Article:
-- The "Best" gloves are top-notch gloves. These are geared more for the 7th- to 9th-grade girl. It's a glove that will last a long time and will take some time to break in. When going with a glove like this, you want to make sure you are getting the correct size and something that she really likes because she will be using it for a while. This is the age where we move away from the youth model and into the adult models. More geared towards your Club softball player.
-- There is no question these are the top-of-the-line softball gloves. These gloves will last a lifetime for sure, as long as the proper care is met. The best time to get these types of gloves is in December because they will take until April to break in and get soft. It is important to oil them up and care for them. I would NOT use a steamer because it will ruin the glove. Instead, take advantage of our Glove Break-In Service. These gloves are perfect for the high school or college player who is doing showcases and traveling to Florida, Georgia, and South Carolina.
Rawlings -- Rawlings has been around for a very long time. The great thing about them is that they offer an option for every level. Whether your daughter is between the ages of 4-11 and is a recreational player, has moved up to become a Club/Travel player, or is a serious high school/college player, Rawlings has some really nice options. The leather is high quality regardless of the level you choose.
Wilson -- Like Rawlings, Wilson has also been around for a quite a while. They also offer a glove for every level of player: recreational players, Club/Travel players, and serious high school/college players. Wilson puts out a high-quality product year after year. The Wilson product lines that people know the most are A2000 and A2K.
Easton -- This is where my heart is. I am a little biased towards Easton because this is what I grew up using. They have a large variety to choose from for recreational players, Club/Travel players, and serious high school/college players. All of the Easton gloves have what is called a VRS Palm Pad which is extra padding where the ball hits 90% of the time. Easton also includes Bio-DRI padding which helps absorb sweat.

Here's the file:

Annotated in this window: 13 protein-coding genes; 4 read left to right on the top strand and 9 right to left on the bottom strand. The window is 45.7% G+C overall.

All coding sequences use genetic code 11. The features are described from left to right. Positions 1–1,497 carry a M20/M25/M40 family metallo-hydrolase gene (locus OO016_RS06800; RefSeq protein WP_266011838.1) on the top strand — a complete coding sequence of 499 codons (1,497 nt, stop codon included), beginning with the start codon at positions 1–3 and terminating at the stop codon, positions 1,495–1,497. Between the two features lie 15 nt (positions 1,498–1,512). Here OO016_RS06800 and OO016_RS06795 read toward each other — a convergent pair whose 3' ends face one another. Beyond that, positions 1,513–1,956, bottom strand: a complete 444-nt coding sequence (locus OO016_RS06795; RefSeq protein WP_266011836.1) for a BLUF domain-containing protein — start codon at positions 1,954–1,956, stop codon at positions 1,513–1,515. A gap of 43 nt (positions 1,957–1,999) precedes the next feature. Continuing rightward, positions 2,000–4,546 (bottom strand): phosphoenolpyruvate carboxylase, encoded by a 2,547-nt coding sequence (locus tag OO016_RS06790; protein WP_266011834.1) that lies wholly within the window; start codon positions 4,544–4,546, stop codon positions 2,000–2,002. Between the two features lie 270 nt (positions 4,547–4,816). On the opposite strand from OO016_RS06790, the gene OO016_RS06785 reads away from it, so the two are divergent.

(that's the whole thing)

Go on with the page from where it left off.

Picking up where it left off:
Breaking in a glove can be one of the hardest things for a young girl to overcome. It is possible that Dad might have to break in your first glove for you (sorry, Dad). The good news is that a lot of the gloves for younger girls come game-ready, meaning the leather will be soft enough that there will be hardly any break-in period. As your daughter gets older there will be a time when they need to break a glove in themselves. I know that it sounds silly, but the best way to break in a glove is simply using it. It comes down to having a catch and just beating on it. When you are not using it, it is best to keep a softball inside it.
If the glove is just not breaking in, the only trick I suggest is to pour a cup of lukewarm water over the glove.
Check out this video of the Wilson glove guy breaking in a glove
Things NOT to Do to Break in a Glove
There are a bunch of tricks and shortcuts that people try, but generally, they just damage the glove. Two of the most common are:
Steam treatment -- When you think about it, what is the worst possible thing for leather? It is steam and moisture.
Oven -- Putting your glove in the oven will just dry out the glove.
At Closeout Bats we stock what we sell! We have a huge warehouse and are NOT drop shipping bats like many web sites. We update inventory and availability on the Web site several times a day as inventory positions change shipping hundreds and hundeds of bats. We also sell bats out of our physical store, so sometimes things sell out before we can get them off the Web site.
Limited quantities available. Prices subject to change without notice. Like we say, if it's on the site, it's in the warehouse -- just SOMETIMES it might have some other player's name on it! If you snooze, you lose, so ORDER YOURS NOW!